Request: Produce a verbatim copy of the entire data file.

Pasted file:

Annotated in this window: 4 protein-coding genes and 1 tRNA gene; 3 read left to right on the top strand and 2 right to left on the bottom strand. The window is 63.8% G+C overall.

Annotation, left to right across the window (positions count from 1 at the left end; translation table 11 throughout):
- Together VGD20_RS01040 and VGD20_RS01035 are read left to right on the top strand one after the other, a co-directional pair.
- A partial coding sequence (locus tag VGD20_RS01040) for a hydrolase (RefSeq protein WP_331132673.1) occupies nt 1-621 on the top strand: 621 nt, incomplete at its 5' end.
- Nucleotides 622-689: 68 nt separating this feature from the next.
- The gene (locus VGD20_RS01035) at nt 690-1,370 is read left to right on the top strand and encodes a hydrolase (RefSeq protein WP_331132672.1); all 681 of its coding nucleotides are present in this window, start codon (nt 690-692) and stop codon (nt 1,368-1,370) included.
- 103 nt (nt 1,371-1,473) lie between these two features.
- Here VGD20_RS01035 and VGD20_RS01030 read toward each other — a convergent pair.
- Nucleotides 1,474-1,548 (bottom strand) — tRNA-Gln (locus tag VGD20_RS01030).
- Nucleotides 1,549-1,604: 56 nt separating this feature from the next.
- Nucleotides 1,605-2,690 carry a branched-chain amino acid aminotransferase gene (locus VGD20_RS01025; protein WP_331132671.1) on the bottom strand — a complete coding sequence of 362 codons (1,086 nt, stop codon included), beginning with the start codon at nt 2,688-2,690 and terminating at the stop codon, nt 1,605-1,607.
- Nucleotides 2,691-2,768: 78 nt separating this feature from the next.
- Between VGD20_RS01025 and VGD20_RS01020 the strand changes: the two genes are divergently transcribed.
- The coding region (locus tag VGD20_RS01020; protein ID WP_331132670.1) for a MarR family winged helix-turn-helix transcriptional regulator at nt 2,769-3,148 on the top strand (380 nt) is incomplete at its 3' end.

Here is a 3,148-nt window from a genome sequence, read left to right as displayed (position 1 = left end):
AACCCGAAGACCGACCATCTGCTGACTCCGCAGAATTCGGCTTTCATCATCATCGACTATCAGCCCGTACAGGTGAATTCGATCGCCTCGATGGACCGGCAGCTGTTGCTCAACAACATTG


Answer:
Annotated in this window: 4 protein-coding genes and 1 tRNA gene; 3 read left to right on the top strand and 2 right to left on the bottom strand. The window is 63.8% G+C overall.

Annotation, left to right across the window (positions count from 1 at the left end; translation table 11 throughout):
- Together VGD20_RS01040 and VGD20_RS01035 are read left to right on the top strand one after the other, a co-directional pair.
- A partial coding sequence (locus tag VGD20_RS01040) for a hydrolase (RefSeq protein WP_331132673.1) occupies nt 1-621 on the top strand: 621 nt, incomplete at its 5' end.
- Nucleotides 622-689: 68 nt separating this feature from the next.
- The gene (locus VGD20_RS01035) at nt 690-1,370 is read left to right on the top strand and encodes a hydrolase (RefSeq protein WP_331132672.1); all 681 of its coding nucleotides are present in this window, start codon (nt 690-692) and stop codon (nt 1,368-1,370) included.
- 103 nt (nt 1,371-1,473) lie between these two features.
- Here VGD20_RS01035 and VGD20_RS01030 read toward each other — a convergent pair.
- Nucleotides 1,474-1,548 (bottom strand) — tRNA-Gln (locus tag VGD20_RS01030).
- Nucleotides 1,549-1,604: 56 nt separating this feature from the next.
- Nucleotides 1,605-2,690 carry a branched-chain amino acid aminotransferase gene (locus VGD20_RS01025; protein WP_331132671.1) on the bottom strand — a complete coding sequence of 362 codons (1,086 nt, stop codon included), beginning with the start codon at nt 2,688-2,690 and terminating at the stop codon, nt 1,605-1,607.
- Nucleotides 2,691-2,768: 78 nt separating this feature from the next.
- Between VGD20_RS01025 and VGD20_RS01020 the strand changes: the two genes are divergently transcribed.
- The coding region (locus tag VGD20_RS01020; protein ID WP_331132670.1) for a MarR family winged helix-turn-helix transcriptional regulator at nt 2,769-3,148 on the top strand (380 nt) is incomplete at its 3' end.

Here is a 3,148-nt window from a genome sequence, read left to right as displayed (position 1 = left end):
AACCCGAAGACCGACCATCTGCTGACTCCGCAGAATTCGGCTTTCATCATCATCGACTATCAGCCCGTACAGGTGAATTCGATCGCCTCGATGGACCGGCAGCTGTTGCTCAACAACATTG